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Issue 1, 2004
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Photochemical α-cleavage of ketones: revisiting acetone

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Abstract

The photochemical α-cleavage of acetone is analyzed in view of recent results obtained for the isolated molecule in supersonic jets. The fluorescence decay time of the isolated molecule spans a range of more than six orders of magnitude, from ∼10−6 s near the origin of the S0–S1 transition to less than 10−12 s at about 20 kcal mol−1 excess energy. In contrast, the decay time of the excited singlet (S1, 1nπ*) in the bulk is around 10−9 s and independent of excitation wavelength. Initial excitation to the 1nπ* state is followed by internal conversion (IC) to the ground state and intersystem crossing to the lowest-lying triplet. The rate constants of these processes are comparable to the radiative decay rate constant for excess energy up to 7 kcal mol−1 above the origin of the S0–S1 transition. Beyond that energy, the triplet state becomes dissociative and the ISC rate becomes much larger than other processes depleting S1. The primary reaction on the triplet surface is a barrier-controlled α-cleavage to form the triplet radical pair CH3˙ + CH3CO˙. Direct reaction from the S1 is negligible, and the non-quenchable reaction (by triplet quenchers) observed in the bulk gas phase is due to hot triplet molecules that dissociate on the timescale of 10−12 s or less. The singlet-state decay time measured in the bulk (∼1–2 ns) arises from collision-induced processes that populate low-lying levels of S1. The analysis is aided by detailed state-resolved studies on related molecules (in particular formaldehyde and acetaldehyde) whose photophysics and photochemistry parallel those of acetone.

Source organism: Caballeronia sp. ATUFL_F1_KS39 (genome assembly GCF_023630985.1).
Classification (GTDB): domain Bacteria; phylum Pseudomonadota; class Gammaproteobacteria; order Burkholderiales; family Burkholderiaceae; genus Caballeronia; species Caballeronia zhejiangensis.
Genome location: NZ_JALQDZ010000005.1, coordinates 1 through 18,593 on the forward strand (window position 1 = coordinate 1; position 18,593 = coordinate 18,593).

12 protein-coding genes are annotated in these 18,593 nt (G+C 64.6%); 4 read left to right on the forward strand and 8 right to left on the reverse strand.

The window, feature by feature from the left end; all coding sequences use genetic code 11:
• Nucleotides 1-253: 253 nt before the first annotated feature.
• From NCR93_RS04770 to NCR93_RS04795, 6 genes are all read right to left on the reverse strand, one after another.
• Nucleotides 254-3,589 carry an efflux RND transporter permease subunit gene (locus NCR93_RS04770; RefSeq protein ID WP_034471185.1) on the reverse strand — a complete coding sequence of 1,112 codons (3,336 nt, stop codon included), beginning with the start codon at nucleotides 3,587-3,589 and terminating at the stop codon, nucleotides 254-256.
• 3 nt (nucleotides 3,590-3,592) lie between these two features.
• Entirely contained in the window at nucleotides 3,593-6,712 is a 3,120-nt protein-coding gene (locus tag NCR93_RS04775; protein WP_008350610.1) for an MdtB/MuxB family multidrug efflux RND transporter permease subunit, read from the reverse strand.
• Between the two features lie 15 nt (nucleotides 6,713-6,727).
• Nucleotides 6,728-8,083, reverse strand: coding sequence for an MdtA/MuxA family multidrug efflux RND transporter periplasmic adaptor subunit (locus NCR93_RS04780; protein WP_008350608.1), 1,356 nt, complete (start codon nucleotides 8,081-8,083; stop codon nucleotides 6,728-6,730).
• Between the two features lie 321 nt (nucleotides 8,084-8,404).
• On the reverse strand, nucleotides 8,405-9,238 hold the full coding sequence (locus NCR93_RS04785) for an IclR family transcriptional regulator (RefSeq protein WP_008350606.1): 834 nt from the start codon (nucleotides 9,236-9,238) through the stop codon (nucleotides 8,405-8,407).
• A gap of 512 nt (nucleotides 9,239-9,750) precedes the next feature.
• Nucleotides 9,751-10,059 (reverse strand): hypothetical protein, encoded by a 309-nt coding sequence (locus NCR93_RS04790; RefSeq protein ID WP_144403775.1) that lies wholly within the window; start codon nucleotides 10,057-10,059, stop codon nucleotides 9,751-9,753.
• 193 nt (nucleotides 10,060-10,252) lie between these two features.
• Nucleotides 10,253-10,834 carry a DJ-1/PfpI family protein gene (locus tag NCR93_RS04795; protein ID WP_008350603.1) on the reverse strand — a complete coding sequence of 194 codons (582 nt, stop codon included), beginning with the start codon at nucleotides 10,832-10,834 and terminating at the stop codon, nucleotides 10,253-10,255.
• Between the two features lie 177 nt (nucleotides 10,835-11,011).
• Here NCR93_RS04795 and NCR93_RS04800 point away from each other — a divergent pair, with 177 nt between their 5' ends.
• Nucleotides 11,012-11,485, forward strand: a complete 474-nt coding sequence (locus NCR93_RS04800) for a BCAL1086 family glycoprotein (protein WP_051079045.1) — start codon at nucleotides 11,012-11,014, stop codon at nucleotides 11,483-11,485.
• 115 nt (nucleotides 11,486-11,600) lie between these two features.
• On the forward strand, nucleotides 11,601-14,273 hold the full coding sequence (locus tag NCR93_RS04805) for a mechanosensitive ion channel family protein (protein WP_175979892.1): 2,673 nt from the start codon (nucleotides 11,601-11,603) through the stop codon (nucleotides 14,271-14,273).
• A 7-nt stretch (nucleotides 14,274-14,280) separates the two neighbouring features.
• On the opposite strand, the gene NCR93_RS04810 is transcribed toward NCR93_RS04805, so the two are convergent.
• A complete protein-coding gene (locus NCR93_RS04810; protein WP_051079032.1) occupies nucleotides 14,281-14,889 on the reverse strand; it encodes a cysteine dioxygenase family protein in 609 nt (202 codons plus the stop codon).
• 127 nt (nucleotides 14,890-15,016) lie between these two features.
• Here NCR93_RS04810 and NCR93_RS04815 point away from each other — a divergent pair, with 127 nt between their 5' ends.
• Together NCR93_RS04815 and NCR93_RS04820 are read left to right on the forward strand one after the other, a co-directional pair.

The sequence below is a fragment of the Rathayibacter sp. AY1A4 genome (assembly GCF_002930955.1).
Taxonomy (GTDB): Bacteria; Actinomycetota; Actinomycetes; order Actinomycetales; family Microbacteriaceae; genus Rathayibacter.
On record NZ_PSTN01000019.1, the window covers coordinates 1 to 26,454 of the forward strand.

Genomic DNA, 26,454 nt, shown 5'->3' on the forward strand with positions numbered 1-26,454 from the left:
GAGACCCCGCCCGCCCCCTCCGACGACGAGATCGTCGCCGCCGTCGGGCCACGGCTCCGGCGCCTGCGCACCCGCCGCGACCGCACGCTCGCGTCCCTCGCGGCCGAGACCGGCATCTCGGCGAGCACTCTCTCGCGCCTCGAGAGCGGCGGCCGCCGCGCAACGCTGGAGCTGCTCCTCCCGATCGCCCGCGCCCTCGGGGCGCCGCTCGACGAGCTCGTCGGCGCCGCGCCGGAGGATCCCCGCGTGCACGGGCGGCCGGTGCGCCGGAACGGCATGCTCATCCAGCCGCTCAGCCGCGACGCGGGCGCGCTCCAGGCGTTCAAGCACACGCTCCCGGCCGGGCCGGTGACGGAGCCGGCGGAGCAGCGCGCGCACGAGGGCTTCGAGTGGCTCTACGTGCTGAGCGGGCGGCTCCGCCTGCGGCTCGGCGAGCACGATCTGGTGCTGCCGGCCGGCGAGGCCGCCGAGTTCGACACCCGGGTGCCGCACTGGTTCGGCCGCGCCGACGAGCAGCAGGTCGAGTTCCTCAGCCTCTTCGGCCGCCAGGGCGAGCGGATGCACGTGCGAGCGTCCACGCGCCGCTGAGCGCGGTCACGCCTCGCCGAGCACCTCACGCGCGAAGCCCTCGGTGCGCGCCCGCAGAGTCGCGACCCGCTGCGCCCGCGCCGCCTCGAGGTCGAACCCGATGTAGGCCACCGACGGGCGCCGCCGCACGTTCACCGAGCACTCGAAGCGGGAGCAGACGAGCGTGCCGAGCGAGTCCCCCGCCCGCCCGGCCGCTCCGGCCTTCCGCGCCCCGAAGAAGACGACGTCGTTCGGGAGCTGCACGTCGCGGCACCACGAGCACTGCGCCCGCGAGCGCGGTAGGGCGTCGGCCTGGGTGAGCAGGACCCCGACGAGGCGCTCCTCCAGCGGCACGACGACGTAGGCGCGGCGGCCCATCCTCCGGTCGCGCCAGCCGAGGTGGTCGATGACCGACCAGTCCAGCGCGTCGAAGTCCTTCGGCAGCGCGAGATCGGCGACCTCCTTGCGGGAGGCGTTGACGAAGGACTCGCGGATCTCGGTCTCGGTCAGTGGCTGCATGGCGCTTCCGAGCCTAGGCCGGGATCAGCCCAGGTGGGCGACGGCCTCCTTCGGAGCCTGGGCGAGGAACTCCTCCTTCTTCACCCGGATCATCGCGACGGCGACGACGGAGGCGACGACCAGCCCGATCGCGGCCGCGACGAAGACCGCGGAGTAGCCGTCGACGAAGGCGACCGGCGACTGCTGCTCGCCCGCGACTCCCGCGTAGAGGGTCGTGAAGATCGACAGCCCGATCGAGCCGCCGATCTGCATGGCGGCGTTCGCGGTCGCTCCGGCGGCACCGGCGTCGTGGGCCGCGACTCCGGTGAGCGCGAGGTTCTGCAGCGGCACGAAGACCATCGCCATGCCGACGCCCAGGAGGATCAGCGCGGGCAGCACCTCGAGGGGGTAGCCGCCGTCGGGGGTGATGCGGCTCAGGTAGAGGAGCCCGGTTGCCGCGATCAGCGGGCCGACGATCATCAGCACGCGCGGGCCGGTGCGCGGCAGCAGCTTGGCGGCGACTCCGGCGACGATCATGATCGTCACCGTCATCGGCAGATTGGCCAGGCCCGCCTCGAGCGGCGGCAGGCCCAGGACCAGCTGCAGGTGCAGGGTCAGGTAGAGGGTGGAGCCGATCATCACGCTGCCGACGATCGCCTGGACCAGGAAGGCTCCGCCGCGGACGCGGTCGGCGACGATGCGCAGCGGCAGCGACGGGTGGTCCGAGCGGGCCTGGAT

Graphical abstract: Photochemical α-cleavage of ketones: revisiting acetone

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Publication details

The article was received on 14 Jul 2003, accepted on 11 Sep 2003 and first published on 30 Sep 2003


Article type: Perspective
DOI: 10.1039/B307997J
Citation: Photochem. Photobiol. Sci., 2004,3, 6-16
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    Photochemical α-cleavage of ketones: revisiting acetone

    Y. Haas, Photochem. Photobiol. Sci., 2004, 3, 6
    DOI: 10.1039/B307997J

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